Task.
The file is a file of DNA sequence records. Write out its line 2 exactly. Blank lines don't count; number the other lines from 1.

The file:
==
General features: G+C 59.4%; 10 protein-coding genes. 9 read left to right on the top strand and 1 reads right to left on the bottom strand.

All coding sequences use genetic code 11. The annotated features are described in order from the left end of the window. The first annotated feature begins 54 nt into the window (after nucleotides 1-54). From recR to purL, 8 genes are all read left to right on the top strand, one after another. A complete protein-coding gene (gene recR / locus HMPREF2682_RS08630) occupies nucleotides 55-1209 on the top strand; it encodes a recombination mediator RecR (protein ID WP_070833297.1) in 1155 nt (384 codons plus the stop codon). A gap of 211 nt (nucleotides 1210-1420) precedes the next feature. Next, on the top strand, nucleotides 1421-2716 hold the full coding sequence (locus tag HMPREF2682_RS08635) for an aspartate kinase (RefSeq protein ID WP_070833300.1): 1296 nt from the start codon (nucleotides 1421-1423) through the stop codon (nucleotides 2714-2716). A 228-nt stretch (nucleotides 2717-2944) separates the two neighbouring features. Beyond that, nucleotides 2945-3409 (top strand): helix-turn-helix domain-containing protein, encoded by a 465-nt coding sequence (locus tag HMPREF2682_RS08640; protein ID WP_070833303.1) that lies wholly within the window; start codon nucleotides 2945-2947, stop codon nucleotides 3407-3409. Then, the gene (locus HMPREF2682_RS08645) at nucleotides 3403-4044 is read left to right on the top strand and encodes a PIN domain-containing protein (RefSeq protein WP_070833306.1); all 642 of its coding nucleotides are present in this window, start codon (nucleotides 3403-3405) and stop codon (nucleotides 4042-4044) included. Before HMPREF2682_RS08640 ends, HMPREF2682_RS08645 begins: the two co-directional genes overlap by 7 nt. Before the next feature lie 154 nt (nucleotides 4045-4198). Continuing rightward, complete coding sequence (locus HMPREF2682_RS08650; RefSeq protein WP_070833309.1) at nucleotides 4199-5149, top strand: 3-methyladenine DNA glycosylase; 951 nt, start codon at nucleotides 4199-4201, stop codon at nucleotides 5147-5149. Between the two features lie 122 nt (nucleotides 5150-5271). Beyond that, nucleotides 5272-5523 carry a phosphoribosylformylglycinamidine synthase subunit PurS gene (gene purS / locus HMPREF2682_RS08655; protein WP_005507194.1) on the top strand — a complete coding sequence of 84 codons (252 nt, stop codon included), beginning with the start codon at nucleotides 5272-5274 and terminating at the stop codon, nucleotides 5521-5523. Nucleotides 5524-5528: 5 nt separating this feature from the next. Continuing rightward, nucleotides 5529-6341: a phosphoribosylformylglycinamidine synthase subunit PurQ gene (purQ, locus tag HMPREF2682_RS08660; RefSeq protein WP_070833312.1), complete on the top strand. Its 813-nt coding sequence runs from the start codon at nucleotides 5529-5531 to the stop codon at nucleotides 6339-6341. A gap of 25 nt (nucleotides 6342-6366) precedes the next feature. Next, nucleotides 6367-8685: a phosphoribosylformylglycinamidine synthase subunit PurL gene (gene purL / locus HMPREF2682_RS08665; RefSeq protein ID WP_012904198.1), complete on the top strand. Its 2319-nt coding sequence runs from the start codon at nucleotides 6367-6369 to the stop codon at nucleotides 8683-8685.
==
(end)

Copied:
All coding sequences use genetic code 11. The annotated features are described in order from the left end of the window. The first annotated feature begins 54 nt into the window (after nucleotides 1-54). From recR to purL, 8 genes are all read left to right on the top strand, one after another. A complete protein-coding gene (gene recR / locus HMPREF2682_RS08630) occupies nucleotides 55-1209 on the top strand; it encodes a recombination mediator RecR (protein ID WP_070833297.1) in 1155 nt (384 codons plus the stop codon). A gap of 211 nt (nucleotides 1210-1420) precedes the next feature. Next, on the top strand, nucleotides 1421-2716 hold the full coding sequence (locus tag HMPREF2682_RS08635) for an aspartate kinase (RefSeq protein ID WP_070833300.1): 1296 nt from the start codon (nucleotides 1421-1423) through the stop codon (nucleotides 2714-2716). A 228-nt stretch (nucleotides 2717-2944) separates the two neighbouring features. Beyond that, nucleotides 2945-3409 (top strand): helix-turn-helix domain-containing protein, encoded by a 465-nt coding sequence (locus tag HMPREF2682_RS08640; protein ID WP_070833303.1) that lies wholly within the window; start codon nucleotides 2945-2947, stop codon nucleotides 3407-3409. Then, the gene (locus HMPREF2682_RS08645) at nucleotides 3403-4044 is read left to right on the top strand and encodes a PIN domain-containing protein (RefSeq protein WP_070833306.1); all 642 of its coding nucleotides are present in this window, start codon (nucleotides 3403-3405) and stop codon (nucleotides 4042-4044) included. Before HMPREF2682_RS08640 ends, HMPREF2682_RS08645 begins: the two co-directional genes overlap by 7 nt. Before the next feature lie 154 nt (nucleotides 4045-4198). Continuing rightward, complete coding sequence (locus HMPREF2682_RS08650; RefSeq protein WP_070833309.1) at nucleotides 4199-5149, top strand: 3-methyladenine DNA glycosylase; 951 nt, start codon at nucleotides 4199-4201, stop codon at nucleotides 5147-5149. Between the two features lie 122 nt (nucleotides 5150-5271). Beyond that, nucleotides 5272-5523 carry a phosphoribosylformylglycinamidine synthase subunit PurS gene (gene purS / locus HMPREF2682_RS08655; protein WP_005507194.1) on the top strand — a complete coding sequence of 84 codons (252 nt, stop codon included), beginning with the start codon at nucleotides 5272-5274 and terminating at the stop codon, nucleotides 5521-5523. Nucleotides 5524-5528: 5 nt separating this feature from the next. Continuing rightward, nucleotides 5529-6341: a phosphoribosylformylglycinamidine synthase subunit PurQ gene (purQ, locus tag HMPREF2682_RS08660; RefSeq protein WP_070833312.1), complete on the top strand. Its 813-nt coding sequence runs from the start codon at nucleotides 5529-5531 to the stop codon at nucleotides 6339-6341. A gap of 25 nt (nucleotides 6342-6366) precedes the next feature. Next, nucleotides 6367-8685: a phosphoribosylformylglycinamidine synthase subunit PurL gene (gene purL / locus HMPREF2682_RS08665; RefSeq protein ID WP_012904198.1), complete on the top strand. Its 2319-nt coding sequence runs from the start codon at nucleotides 6367-6369 to the stop codon at nucleotides 8683-8685.